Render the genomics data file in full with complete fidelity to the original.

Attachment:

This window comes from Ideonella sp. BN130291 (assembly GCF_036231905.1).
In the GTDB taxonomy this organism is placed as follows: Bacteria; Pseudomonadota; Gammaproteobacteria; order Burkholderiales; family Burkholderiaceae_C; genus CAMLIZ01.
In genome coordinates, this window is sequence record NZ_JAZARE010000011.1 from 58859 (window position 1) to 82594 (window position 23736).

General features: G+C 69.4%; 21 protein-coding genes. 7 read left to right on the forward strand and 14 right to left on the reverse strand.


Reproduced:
This window comes from Ideonella sp. BN130291 (assembly GCF_036231905.1).
In the GTDB taxonomy this organism is placed as follows: Bacteria; Pseudomonadota; Gammaproteobacteria; order Burkholderiales; family Burkholderiaceae_C; genus CAMLIZ01.
In genome coordinates, this window is sequence record NZ_JAZARE010000011.1 from 58859 (window position 1) to 82594 (window position 23736).

General features: G+C 69.4%; 21 protein-coding genes. 7 read left to right on the forward strand and 14 right to left on the reverse strand.